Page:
Once removed from the mother plant, fresh cuttings need to be placed in a medium that encourages root development.
Water, soil, LECA, perlite and sphagnum moss are the most commonly used medium for propagating plants. Here’s a basic rundown of each medium.
- Water is often used to propagate plants. Cuttings are placed in fresh water and roots start to form within a few weeks. It’s easy to work with but note that it’s important to change the water out frequently to prevent algae buildup.
- LECA stands for lightweight expanded clay aggregate. It is essentially made up of baked clay balls that expand when soaked in water. When rooting plants in a jar of leca, the water is absorbed by the clay balls and delivered to the plant. It works similar to water propagation in that it provides a good flow of oxygen that helps the plant root. LECA also helps plants root without being exposed to too much light, which then makes the transition to soil easier.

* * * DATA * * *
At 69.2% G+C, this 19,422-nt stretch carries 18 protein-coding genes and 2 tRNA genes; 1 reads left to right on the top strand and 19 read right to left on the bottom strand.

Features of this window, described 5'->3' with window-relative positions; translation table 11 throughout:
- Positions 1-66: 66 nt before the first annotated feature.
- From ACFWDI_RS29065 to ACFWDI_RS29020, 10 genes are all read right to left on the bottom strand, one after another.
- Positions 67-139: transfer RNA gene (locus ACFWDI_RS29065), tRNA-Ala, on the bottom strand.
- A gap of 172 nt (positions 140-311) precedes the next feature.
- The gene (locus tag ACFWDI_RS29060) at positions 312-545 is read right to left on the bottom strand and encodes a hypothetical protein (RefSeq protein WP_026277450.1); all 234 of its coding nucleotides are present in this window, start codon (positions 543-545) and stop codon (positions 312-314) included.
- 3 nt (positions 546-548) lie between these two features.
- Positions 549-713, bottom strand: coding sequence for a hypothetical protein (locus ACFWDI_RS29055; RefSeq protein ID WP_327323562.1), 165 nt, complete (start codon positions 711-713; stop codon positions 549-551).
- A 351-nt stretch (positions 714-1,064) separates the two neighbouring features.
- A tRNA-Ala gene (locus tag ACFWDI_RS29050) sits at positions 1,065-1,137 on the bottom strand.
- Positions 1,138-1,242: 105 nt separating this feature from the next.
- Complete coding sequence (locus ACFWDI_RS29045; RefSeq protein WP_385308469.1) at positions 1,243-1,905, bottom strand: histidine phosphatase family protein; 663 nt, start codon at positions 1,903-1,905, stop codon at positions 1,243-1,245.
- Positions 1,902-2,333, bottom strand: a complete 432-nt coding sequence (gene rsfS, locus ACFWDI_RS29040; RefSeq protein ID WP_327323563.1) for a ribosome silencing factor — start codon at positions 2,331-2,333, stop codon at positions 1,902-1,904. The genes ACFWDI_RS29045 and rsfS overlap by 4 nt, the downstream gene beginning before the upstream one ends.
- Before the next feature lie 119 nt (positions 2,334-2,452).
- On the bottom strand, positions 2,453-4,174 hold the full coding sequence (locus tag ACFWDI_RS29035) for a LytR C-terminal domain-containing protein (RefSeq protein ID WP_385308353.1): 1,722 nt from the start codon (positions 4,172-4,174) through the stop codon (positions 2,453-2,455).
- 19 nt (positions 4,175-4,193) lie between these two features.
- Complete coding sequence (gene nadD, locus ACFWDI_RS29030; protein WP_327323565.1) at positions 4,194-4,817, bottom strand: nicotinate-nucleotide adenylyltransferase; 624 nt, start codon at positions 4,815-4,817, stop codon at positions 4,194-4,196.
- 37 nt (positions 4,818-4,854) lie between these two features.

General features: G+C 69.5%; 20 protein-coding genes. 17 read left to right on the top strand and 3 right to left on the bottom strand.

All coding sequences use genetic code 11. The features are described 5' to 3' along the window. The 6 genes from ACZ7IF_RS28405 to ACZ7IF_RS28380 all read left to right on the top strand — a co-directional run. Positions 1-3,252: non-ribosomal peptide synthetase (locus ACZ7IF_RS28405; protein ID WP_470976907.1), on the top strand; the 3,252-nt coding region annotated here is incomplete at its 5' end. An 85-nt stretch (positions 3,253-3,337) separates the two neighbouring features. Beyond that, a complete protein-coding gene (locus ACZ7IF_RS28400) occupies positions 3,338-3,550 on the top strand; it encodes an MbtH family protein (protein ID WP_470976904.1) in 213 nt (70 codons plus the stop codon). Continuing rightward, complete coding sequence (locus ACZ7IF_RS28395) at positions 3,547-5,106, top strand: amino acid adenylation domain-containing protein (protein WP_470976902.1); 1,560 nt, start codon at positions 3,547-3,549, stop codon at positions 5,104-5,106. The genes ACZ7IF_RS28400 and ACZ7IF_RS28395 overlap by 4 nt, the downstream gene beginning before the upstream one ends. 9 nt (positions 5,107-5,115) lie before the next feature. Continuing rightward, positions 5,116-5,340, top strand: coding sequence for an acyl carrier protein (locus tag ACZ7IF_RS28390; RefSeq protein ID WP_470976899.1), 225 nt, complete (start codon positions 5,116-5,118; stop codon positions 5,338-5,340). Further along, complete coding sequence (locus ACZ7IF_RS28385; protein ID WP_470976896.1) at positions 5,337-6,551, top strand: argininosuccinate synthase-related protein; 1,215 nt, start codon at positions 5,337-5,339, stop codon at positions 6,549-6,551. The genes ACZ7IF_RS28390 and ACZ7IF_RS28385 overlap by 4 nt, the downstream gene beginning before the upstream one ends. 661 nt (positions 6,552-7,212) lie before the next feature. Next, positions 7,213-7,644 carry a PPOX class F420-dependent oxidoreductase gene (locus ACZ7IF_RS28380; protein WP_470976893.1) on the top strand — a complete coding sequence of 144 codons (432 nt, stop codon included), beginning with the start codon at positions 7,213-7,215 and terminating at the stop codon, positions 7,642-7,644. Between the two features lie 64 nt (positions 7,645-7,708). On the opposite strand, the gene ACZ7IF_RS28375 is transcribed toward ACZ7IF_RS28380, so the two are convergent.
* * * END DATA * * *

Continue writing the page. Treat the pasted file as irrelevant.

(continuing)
- Perlite is often used to propagate plants. It works similarly to water propagation but provides some resistance for plants to root through. It is sterile and pH neutral which makes it a good choice for propagating plants.
- Sphagnum moss is commonly used as a propagation medium. It retains moisture and is appreciated for its aeration qualities. Cuttings are placed in a pot of moist moss and roots develop within a few weeks. One thing to note is that sphagnum moss should be kept moist at all times.
It is often sold dry-packed and needs to be soaked in water before use.
- Potting soil is often used to propagate plants. Cuttings are placed in a pot of moist soil and roots develop within a few weeks.The ideal mix to use is one which is made up of 2 parts perlite and 1 part peat moss.